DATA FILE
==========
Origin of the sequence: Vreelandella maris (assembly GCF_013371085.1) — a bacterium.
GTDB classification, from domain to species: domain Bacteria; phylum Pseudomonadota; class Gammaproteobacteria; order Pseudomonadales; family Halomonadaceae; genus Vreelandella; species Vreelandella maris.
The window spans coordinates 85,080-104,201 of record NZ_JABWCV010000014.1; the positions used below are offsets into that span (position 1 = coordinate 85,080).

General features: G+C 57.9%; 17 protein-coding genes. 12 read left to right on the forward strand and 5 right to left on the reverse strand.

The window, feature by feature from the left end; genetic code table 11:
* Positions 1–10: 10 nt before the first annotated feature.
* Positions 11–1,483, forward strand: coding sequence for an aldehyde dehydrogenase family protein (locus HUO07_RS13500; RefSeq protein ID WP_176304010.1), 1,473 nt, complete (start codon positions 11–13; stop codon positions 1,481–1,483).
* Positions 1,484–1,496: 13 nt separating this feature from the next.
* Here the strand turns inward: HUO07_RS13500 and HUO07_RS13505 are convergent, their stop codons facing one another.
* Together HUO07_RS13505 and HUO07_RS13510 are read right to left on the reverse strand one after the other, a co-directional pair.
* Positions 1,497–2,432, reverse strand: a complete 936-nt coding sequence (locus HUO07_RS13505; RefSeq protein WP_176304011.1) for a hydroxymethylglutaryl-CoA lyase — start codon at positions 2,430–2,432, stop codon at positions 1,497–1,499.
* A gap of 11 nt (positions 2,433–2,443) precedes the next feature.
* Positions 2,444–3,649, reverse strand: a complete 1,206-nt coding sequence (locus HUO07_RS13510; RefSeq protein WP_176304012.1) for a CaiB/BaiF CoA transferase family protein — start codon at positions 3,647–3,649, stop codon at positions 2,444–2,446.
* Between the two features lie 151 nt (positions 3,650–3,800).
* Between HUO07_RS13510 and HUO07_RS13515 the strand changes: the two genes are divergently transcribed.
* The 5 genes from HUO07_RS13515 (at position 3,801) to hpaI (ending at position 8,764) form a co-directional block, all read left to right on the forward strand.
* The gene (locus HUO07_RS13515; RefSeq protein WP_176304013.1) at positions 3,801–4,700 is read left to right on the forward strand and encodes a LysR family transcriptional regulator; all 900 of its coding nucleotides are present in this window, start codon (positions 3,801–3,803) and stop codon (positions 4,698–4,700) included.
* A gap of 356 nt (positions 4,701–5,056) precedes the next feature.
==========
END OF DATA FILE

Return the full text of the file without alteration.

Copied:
Origin of the sequence: Vreelandella maris (assembly GCF_013371085.1) — a bacterium.
GTDB classification, from domain to species: domain Bacteria; phylum Pseudomonadota; class Gammaproteobacteria; order Pseudomonadales; family Halomonadaceae; genus Vreelandella; species Vreelandella maris.
The window spans coordinates 85,080-104,201 of record NZ_JABWCV010000014.1; the positions used below are offsets into that span (position 1 = coordinate 85,080).

General features: G+C 57.9%; 17 protein-coding genes. 12 read left to right on the forward strand and 5 right to left on the reverse strand.

The window, feature by feature from the left end; genetic code table 11:
* Positions 1–10: 10 nt before the first annotated feature.
* Positions 11–1,483, forward strand: coding sequence for an aldehyde dehydrogenase family protein (locus HUO07_RS13500; RefSeq protein ID WP_176304010.1), 1,473 nt, complete (start codon positions 11–13; stop codon positions 1,481–1,483).
* Positions 1,484–1,496: 13 nt separating this feature from the next.
* Here the strand turns inward: HUO07_RS13500 and HUO07_RS13505 are convergent, their stop codons facing one another.
* Together HUO07_RS13505 and HUO07_RS13510 are read right to left on the reverse strand one after the other, a co-directional pair.
* Positions 1,497–2,432, reverse strand: a complete 936-nt coding sequence (locus HUO07_RS13505; RefSeq protein WP_176304011.1) for a hydroxymethylglutaryl-CoA lyase — start codon at positions 2,430–2,432, stop codon at positions 1,497–1,499.
* A gap of 11 nt (positions 2,433–2,443) precedes the next feature.
* Positions 2,444–3,649, reverse strand: a complete 1,206-nt coding sequence (locus HUO07_RS13510; RefSeq protein WP_176304012.1) for a CaiB/BaiF CoA transferase family protein — start codon at positions 3,647–3,649, stop codon at positions 2,444–2,446.
* Between the two features lie 151 nt (positions 3,650–3,800).
* Between HUO07_RS13510 and HUO07_RS13515 the strand changes: the two genes are divergently transcribed.
* The 5 genes from HUO07_RS13515 (at position 3,801) to hpaI (ending at position 8,764) form a co-directional block, all read left to right on the forward strand.
* The gene (locus HUO07_RS13515; RefSeq protein WP_176304013.1) at positions 3,801–4,700 is read left to right on the forward strand and encodes a LysR family transcriptional regulator; all 900 of its coding nucleotides are present in this window, start codon (positions 3,801–3,803) and stop codon (positions 4,698–4,700) included.
* A gap of 356 nt (positions 4,701–5,056) precedes the next feature.